Driving the news: Sanders is still pushing for a high number, telling the New York Times' Maureen Dowd for an interview published Sunday that $2 trillion to $3 trillion is “much too low.”

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Sanders will have to convince centrists on the committee such as Sen. Mark Warner (D-Va.), who hasn’t revealed his top-line number but privately suggested it's more in the $3- to $4-trillion range.

After two weeks of staff negotiations, senators on the Budget Committee are expected to meet Monday evening to try to bridge differences on the total size of the package and how much of it needs to be paid with new revenues.

"A lot of work has gone into the effort and much more work needs to be done," said Mike Casca, a spokesperson for Sanders. "Sen. Sanders wrote a $6 trillion proposal to address the desperate needs of working people and the existential threat of climate change, and he’s confident that Democrats will come together around a reconciliation bill that does just that."

The big picture: Senate Majority Leader Chuck Schumer (D-N.Y.) has declared he wants the budget resolution and the bipartisan infrastructure package both to pass the full Senate before senators leave for their August recess.

That timeline will put pressure on senators worried about having some of their recess canceled, which could complicate lawmakers' fundraising plans.

Go deeper: Revenues are emerging as a key dividing line within the Democratic caucus, with centrists like Manchin saying new spending will have to be paid for with new taxes.

Other centrists are uncomfortable with raising taxes on corporations, capital gains and personal income too high, which in turn puts a ceiling on any new spending.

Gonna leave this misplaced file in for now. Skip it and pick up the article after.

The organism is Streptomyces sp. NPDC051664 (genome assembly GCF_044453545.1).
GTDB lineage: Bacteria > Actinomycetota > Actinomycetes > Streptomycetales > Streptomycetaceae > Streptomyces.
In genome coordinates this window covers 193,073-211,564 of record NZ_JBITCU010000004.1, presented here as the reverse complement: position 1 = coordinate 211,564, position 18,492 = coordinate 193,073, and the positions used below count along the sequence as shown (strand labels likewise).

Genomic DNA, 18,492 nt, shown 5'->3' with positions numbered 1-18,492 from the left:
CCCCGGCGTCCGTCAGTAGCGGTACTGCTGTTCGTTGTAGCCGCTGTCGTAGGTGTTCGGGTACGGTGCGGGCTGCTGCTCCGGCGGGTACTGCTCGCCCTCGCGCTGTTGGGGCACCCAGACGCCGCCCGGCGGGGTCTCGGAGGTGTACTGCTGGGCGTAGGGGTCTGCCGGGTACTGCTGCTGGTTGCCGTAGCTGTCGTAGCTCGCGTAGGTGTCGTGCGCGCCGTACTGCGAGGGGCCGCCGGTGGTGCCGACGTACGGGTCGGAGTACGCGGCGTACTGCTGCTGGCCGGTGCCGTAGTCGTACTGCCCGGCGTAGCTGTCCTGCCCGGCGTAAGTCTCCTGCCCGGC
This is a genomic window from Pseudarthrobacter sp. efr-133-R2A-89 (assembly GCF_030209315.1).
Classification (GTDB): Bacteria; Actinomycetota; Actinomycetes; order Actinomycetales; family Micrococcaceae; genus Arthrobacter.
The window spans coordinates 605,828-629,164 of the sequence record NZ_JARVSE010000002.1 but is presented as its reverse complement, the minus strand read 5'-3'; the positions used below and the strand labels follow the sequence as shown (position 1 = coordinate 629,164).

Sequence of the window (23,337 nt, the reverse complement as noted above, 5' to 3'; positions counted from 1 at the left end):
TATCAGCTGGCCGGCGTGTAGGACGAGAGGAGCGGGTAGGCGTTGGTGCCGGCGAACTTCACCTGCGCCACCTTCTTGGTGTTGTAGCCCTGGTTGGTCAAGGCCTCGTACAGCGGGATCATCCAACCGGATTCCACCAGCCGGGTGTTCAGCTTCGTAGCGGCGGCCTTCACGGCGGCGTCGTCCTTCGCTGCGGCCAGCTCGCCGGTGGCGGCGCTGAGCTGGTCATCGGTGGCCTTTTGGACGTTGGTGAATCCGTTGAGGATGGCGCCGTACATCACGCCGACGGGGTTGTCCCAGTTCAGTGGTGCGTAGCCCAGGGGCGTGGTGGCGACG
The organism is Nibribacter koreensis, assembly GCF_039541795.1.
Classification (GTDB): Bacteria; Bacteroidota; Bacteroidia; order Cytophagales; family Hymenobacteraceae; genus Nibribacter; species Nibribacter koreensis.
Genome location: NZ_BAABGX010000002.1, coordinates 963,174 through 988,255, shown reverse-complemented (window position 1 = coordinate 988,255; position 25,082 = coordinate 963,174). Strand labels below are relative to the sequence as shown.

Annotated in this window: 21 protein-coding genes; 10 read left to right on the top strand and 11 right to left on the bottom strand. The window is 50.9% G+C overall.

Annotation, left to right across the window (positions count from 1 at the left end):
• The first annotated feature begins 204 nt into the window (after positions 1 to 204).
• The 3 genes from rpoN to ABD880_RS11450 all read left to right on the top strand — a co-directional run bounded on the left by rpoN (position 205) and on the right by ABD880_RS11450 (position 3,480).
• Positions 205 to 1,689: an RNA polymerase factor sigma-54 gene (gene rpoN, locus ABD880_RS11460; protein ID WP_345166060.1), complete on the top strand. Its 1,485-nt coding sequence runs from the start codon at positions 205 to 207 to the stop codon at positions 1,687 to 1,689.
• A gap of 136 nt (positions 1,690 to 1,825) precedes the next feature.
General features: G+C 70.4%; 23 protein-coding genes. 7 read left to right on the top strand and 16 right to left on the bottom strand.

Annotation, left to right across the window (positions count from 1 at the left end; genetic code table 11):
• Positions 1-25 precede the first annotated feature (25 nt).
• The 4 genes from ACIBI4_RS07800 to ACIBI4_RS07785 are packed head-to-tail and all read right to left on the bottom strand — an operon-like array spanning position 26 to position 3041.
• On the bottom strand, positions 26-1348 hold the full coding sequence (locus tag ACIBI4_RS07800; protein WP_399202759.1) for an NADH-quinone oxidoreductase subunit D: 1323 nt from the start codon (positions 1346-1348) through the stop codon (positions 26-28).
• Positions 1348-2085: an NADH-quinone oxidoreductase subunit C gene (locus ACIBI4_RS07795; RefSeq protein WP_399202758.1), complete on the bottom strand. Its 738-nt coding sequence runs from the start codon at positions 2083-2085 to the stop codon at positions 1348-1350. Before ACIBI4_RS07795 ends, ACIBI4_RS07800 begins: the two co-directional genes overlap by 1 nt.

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Between the lines: The White House is taking a wait-and-see approach and wants to give Senate Democrats the space to compromise.

House centrists have no interest in voting for anything that can’t pass the Senate, including tax increases, putting most of the action in the Senate.

Joe Biden: 1M sign up for health care during special enrollment

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President Joe Biden said Tuesday that 1 million Americans had signed up for health insurance under “Obamacare” during a special enrollment period for those needing coverage during the coronavirus pandemic.

Biden reopened the HealthCare.gov insurance markets in February for a special six-month sign-up opportunity that will go through Aug. 15. His coronavirus relief package also boosted taxpayer subsidies, making the coverage a much better deal for new and current customers.

“Health care is a right, not a privilege — and ensuring that every single American has access to the quality, affordable health care they need is a national imperative,” he said in a statement.

Biden has promised to build on President Barack Obama’s Affordable Health Care Act to push the U.S. toward coverage for all. He said the law known as “Obamacare” has been “a lifeline for millions of Americans” since it became law more than a decade ago.

Biden said the U.S. had made “enormous progress” in expanding access to health insurance through this special enrollment period.

However, the 1 million figure announced Tuesday by the White House also includes people who would have otherwise qualified for a sign-up opportunity, even without Biden’s special enrollment period.

A life change such as losing workplace coverage or getting married is considered a “qualifying life event” that allows people to sign up any time during the year. Last year about 390,000 people signed up because of life changes from Feb. 15 to Apr. 30, the government said, and in 2019 it was more than 260,000.

So the net number of new customers who could not have enrolled this year but for Biden’s action is likely lower than 1 million.

The number of uninsured Americans has risen because of job losses due to the economic hit of the coronavirus, but last year President Donald Trump’s administration resisted calls to authorize a special enrollment period for people uninsured in the pandemic.

Failure to repeal and replace the Affordable Care Act as Trump, a Republican, repeatedly vowed to do was one of the former president’s most bitter disappointments. His administration continued trying to find ways to limit the program or unravel it.

A Supreme Court decision on Trump’s final legal challenge to the Affordable Care Act is expected this year.